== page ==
MONTHLY UPDATE: MARKETS RETURN TO PRE-INVASION LEVELS
Stock markets recovered in March as Russia’s invasion of Ukraine stopped short of sparking a wider European conflict.
3 min read
IN A NUTSHELL
- Stock markets are back to where they were before Russia’s invasion of Ukraine, turning in a relatively solid performance in March. They recovered despite increasingly aggressive comments from central bankers about rate rises, showing geopolitics to be the main market driver so far this year.
- Investors are also back facing ongoing concerns, such as inflation pressures and interest rates. And they’re looking at new challenges about future economic growth too, after broad sanctions on Russia from the US and Europe, and rising energy prices.
- But while the coming months could be challenging, we’re still seeing reasonably solid economic growth and no major global recession this year. We also believe inflation will start to settle in the latter part of the year.
“ All major, developed stock markets are now higher than they were when Russia invaded Ukraine. When a geopolitical crisis hits and outcomes are uncertain, we’re guided by history, which suggests these events tend to be short-lived in markets. Eventually, the larger macroeconomic backdrop prevails. News around the invasion remains stressful, but the headlines are not always the market. ”
Monique Wong, Executive Director, Asset Management, Coutts
The value of investments, and the income from them, can fall as well as rise and you may not get back what you put in. Past performance should not be taken as a guide to future performance. You should continue to hold cash for your short-term needs.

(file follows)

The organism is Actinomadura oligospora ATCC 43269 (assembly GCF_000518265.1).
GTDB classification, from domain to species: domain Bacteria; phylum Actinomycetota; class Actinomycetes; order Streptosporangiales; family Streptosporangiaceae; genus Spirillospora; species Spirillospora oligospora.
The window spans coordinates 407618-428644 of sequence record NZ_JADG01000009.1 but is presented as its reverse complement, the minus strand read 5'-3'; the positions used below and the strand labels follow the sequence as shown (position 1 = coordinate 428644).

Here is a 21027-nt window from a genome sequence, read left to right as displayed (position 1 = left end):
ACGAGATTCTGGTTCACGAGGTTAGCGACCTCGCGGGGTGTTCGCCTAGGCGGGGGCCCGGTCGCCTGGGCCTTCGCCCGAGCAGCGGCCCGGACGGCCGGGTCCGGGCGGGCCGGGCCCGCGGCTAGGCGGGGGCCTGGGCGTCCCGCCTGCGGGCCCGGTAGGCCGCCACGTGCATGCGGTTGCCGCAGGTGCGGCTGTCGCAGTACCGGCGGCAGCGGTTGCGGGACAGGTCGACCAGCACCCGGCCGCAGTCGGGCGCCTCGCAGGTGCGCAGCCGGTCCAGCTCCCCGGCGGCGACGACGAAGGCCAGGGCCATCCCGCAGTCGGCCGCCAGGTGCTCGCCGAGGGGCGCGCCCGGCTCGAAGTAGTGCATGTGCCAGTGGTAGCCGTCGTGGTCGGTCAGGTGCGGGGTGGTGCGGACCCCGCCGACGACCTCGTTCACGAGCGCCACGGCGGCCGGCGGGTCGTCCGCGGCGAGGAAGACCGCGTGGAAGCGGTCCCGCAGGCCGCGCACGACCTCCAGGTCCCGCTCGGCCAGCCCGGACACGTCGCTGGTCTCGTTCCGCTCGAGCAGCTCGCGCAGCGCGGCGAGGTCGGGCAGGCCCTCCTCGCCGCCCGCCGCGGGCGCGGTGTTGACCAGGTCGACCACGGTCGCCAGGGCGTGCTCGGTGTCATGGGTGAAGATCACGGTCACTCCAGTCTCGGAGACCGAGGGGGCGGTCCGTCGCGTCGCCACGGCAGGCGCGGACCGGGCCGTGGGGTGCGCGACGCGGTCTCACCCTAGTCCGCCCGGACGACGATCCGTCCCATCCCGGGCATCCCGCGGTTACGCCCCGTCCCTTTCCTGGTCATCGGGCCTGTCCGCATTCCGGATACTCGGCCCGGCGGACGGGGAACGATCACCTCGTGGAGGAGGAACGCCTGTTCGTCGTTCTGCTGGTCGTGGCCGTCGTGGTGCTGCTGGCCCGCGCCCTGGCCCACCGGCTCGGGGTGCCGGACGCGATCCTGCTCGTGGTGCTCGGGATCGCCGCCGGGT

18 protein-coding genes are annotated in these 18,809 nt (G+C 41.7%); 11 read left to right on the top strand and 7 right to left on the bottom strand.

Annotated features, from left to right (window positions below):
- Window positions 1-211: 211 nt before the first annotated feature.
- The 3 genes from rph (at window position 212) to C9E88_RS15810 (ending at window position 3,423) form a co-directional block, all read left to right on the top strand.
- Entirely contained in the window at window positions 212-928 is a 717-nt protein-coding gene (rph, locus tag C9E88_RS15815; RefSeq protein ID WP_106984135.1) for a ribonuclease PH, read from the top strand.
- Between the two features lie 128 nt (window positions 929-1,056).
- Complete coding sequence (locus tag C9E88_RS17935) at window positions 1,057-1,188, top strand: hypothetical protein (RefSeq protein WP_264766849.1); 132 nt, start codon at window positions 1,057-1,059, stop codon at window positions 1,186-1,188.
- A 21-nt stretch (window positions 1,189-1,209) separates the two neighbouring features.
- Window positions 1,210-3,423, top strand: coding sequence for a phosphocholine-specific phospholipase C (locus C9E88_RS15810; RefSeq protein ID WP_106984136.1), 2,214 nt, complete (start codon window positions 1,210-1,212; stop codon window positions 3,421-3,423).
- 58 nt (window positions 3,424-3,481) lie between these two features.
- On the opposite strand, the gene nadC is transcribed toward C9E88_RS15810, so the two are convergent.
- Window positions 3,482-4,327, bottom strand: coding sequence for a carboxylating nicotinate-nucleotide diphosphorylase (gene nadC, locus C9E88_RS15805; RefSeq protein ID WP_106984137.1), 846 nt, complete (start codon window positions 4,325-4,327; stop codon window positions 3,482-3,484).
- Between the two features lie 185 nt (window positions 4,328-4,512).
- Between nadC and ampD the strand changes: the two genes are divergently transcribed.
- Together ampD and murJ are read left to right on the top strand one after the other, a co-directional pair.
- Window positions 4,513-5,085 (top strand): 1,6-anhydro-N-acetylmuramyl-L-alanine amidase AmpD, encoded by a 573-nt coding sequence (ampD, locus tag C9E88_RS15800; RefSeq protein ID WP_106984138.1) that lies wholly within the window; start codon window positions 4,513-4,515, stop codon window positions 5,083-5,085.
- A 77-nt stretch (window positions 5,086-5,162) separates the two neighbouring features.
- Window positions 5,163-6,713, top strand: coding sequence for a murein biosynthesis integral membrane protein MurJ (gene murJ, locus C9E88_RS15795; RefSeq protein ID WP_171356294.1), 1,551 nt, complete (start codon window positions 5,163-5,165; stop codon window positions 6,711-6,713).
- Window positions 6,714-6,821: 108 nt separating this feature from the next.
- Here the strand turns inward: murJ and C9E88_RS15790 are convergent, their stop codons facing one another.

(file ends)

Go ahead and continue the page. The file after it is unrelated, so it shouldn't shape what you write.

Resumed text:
Geopolitics, energy prices and uncertainty over Chinese government policy – their zero tolerance approach to Covid and regulatory crackdowns worrying investors – have been important market drivers this year. But rising inflation and interest rates have now once again taken centre stage. Both rose in March in the US and UK, although markets were unfazed as geopolitics was the chief concern. While rising inflation will probably keep slowing economic growth, it’s unlikely to stop it completely – our research shows a low chance of a US recession in the next 12 months. While the shock to inflation is a risk, it’s largely due to more demand than supply, and higher prices should eventually reduce that demand. So we still see inflation falling later this year. It’s likely to stay higher than the levels we’ve been used to, however.
China is at a different point in the economic cycle than western countries. While western central banks are reducing support for their economies to control inflation, the Chinese authorities are slowly but surely doing the opposite. And having set themselves an ambitious growth target of 5.5 per cent for this year, with a new Covid wave developing, they’re likely to continue supporting their economy. Pro-market messages from the Chinese government reassured investors in March, and it seems a deal between US and Chinese regulators is being brokered to keep Chinese stocks listed on US markets.
On a sector level, health care is one of our investment themes and looks set to continue delivering for investors. There’s a long-term driver based on demographics – people are living longer and, as they get older, they need more health care. The sector also has defensive characteristics – we’ve seen so far this year that it tends to endure market volatility better than other industries – which makes it particularly attractive when the economy slows. With uncertainty ahead, health care is a useful diversifier in portfolios and funds.